Internet denounces a “smug” Disney employee who interrupted his marriage proposal


A Disney employee is being lambasted online after a viral video showed him cutting off a couple’s dream wedding proposal.

The video, posted on Reddit’s “I Am a Total Piece of S**t” forum, has been upvoted over 85,000 times. It’s titled “POS destroyed my best friend’s moment. He asked permission first.”

A Disney spokesperson said Newsweek that the attempted proposal took place at Disneyland Paris, on a platform with the backdrop of Cinderella’s Castle in perfect view.

But at the start of the 21-second video, the man is on his knees holding the ring he is about to propose to his significant other with when a male employee rushes onto the scene, rushes between the two – the man still kneeling – and grabs the ring box from his hand.

A view of Cinderella’s castle at the Magic Kingdom in April as part of its 50th anniversary celebration. A viral video showed a Disney employee interrupting a marriage proposal at Disneyland Paris, angering viewers.
AaronP/Bauer-Griffin/Getty Images

Onlookers seem confused by the scene, with some even booing the employee who interrupted the couple’s happy moment. The male partner clad in all white clothes can be heard saying something like, “She said yes,” pointing to a potential out-of-frame employee.

“Yes, it’s great, but here it will be even better,” the employee said, leading the couple off the raised platform and past a metal door.

More boos rained down on the employee.

The video poster with the username u/wasgehtlan, in a comment below the video, said his friend “actually asked a colleague” if proposing on the platform was OK.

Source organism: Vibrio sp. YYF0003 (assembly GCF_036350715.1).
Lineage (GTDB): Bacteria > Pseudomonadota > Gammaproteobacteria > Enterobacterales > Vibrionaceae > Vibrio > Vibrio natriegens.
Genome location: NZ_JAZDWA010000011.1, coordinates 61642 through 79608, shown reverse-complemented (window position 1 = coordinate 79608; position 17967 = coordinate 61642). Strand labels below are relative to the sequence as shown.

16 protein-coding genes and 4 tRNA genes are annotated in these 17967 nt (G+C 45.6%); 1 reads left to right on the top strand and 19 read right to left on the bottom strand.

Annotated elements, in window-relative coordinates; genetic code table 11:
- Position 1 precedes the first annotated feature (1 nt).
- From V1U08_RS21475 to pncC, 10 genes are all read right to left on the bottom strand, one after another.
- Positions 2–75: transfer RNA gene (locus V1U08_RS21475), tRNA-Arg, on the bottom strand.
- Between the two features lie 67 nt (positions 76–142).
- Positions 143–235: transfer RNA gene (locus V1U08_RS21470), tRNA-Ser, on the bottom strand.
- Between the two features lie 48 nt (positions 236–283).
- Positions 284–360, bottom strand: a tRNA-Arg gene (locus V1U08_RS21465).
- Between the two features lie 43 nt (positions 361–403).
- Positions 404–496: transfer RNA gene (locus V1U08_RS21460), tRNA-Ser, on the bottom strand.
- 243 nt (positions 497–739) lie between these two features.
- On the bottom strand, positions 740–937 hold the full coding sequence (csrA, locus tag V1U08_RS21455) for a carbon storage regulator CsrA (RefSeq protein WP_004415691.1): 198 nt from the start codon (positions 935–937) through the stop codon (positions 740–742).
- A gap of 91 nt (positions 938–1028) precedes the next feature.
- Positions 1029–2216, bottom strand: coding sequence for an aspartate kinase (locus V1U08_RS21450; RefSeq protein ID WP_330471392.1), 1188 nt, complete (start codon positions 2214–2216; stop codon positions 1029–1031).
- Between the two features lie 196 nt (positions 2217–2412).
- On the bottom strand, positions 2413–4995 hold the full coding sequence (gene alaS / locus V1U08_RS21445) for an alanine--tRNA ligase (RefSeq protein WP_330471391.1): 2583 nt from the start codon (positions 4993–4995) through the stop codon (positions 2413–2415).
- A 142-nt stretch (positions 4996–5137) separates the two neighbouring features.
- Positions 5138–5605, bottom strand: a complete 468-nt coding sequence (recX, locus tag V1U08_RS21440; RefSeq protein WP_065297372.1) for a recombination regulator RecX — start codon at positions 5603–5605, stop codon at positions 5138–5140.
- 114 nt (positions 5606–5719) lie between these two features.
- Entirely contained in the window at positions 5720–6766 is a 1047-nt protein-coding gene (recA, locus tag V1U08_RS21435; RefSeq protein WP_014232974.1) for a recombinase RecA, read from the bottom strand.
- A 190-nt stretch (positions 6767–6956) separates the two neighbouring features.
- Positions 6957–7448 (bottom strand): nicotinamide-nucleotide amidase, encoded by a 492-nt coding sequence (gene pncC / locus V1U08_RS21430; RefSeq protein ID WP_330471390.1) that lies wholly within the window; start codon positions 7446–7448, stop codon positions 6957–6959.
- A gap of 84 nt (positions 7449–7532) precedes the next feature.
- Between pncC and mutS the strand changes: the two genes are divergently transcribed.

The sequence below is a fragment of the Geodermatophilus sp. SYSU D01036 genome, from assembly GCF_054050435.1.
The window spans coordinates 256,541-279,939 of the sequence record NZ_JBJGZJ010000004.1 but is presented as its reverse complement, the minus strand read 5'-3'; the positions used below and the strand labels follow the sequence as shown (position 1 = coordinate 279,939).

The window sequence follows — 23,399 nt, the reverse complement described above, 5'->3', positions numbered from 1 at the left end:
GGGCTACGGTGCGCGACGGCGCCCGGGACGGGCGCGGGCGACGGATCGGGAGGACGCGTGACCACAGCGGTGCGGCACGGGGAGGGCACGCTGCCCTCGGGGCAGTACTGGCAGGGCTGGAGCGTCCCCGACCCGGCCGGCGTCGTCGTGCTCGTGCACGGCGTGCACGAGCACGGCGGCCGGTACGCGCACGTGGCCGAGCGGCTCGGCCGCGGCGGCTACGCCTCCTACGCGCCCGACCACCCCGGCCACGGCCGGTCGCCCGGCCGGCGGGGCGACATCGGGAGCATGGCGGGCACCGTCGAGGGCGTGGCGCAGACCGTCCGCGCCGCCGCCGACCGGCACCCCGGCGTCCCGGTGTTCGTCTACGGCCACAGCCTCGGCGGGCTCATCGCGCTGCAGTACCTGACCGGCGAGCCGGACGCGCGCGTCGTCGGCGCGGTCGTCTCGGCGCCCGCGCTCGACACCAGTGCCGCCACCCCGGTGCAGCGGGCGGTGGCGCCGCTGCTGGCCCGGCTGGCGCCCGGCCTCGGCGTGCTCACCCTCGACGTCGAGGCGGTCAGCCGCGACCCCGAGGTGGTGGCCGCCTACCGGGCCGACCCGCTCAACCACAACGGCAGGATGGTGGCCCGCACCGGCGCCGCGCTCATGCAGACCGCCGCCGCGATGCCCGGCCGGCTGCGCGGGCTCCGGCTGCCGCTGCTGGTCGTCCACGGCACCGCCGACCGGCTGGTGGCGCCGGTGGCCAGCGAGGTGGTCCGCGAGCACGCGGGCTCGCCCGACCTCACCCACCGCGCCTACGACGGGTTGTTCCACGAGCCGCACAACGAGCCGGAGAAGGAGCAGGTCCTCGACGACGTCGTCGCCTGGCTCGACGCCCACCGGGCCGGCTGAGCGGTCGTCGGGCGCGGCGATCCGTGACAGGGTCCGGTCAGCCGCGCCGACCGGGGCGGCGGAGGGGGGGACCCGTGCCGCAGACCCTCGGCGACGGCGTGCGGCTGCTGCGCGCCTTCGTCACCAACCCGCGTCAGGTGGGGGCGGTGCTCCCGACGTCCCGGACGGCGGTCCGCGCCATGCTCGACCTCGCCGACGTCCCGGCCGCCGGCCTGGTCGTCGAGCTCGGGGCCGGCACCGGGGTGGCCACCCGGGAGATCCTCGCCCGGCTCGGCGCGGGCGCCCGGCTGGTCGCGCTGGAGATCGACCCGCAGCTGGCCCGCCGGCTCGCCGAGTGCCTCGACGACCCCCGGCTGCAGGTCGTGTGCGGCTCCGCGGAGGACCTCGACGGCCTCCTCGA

“The woman gave him permission, [then] this outlet ran to him and [grabbed] the ring,” read the poster.

“We regret the way the situation was handled and offer our sincere apologies,” the Disney spokesperson added.

Editors’ reactions

A moment that the couple would have remembered forever is now going to be remembered for different reasons. Redditors were raring to comment on the Disney employee, with one saying, “He’s so proud of himself.”

Look how fucking smug this guy is, he just stands there and points to the door.

Reddit Comment

“Look how smug this guy is f**king right there and pointing at the door,” another user posted.

One user joked that the couple never paid their “optional $149 ‘photography proposal’ fee as part of their admission.

Many wondered if the employee would lose their job or had already been fired for the incident or if it was part of general employee policy.

A Redditor alleged that he knew an employee who works for Disney, who told him that company employees are “explicitly told that we never touch a guest without their clear permission, given verbally or through body language. We are not permitted to take their ownership under any circumstances and this results in termination.

“We’re also trained to do everything we can to keep our guests happy and continue to sell the image of ‘the most magical place on Earth,'” the employee reportedly told the Redditor. “This employee will be fired pretty quickly if this video gets to the right people. All he had to do was wait 10 seconds. Take him out and he’s finished.”

A Disney employee handbook found online from 2016 specifies that employees will be subject to disciplinary action or even immediate termination if they “act towards managers, co-workers or anyone with whom the employee comes into contact while performing work for the company that is unprofessional, discourteous or disrespectful.”

Similar marriage proposals have been documented at Disney parks in the past, including a man who in 2018 sued the company not only for allegedly cutting off his proposal to the Magic Kingdom, but also for accusing an employee of physical harassment and even threatening to “hit” his partner.

A psychology today study published in 2021 said that “when men proposed in front of other people, their proposals were more likely to be rejected”. When the proposals were accepted, others were present less than a third of the time. But of those who were rejected, people were nearby about 45% of the time.

Newsweek contacted the poster on Reddit for comment.

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